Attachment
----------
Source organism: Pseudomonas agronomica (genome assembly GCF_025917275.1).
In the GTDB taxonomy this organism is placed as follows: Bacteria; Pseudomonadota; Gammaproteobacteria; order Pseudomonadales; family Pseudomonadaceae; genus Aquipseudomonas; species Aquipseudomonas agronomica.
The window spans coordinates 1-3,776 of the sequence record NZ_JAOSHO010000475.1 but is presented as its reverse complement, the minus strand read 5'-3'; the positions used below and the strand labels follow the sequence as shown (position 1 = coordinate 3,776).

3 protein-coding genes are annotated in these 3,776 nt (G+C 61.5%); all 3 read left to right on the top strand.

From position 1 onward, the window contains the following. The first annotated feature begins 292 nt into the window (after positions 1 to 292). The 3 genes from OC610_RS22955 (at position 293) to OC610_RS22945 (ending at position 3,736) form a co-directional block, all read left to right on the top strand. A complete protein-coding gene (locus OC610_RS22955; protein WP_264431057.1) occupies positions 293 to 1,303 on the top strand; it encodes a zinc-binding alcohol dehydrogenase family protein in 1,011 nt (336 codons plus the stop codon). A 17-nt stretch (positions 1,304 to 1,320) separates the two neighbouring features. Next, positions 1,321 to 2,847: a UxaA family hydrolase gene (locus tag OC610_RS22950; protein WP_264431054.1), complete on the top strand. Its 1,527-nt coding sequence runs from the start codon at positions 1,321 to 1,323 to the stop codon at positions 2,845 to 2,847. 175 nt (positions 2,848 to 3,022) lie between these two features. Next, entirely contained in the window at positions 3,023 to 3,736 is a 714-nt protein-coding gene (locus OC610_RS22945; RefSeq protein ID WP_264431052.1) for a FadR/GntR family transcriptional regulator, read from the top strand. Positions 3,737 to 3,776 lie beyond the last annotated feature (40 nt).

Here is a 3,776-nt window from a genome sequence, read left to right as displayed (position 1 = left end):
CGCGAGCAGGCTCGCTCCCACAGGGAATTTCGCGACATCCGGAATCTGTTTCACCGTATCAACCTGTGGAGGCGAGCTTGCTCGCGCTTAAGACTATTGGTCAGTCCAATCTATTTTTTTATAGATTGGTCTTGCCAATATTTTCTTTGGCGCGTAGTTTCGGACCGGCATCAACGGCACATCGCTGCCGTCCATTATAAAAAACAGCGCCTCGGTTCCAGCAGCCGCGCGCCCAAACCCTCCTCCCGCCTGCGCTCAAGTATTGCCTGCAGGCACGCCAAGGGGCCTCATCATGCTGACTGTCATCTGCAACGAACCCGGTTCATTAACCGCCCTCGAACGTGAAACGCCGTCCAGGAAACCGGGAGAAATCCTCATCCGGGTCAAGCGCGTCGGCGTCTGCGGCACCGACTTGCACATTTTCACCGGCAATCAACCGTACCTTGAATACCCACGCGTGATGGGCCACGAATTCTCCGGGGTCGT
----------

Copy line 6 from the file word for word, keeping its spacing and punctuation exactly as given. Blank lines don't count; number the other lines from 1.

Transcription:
Here is a 3,776-nt window from a genome sequence, read left to right as displayed (position 1 = left end):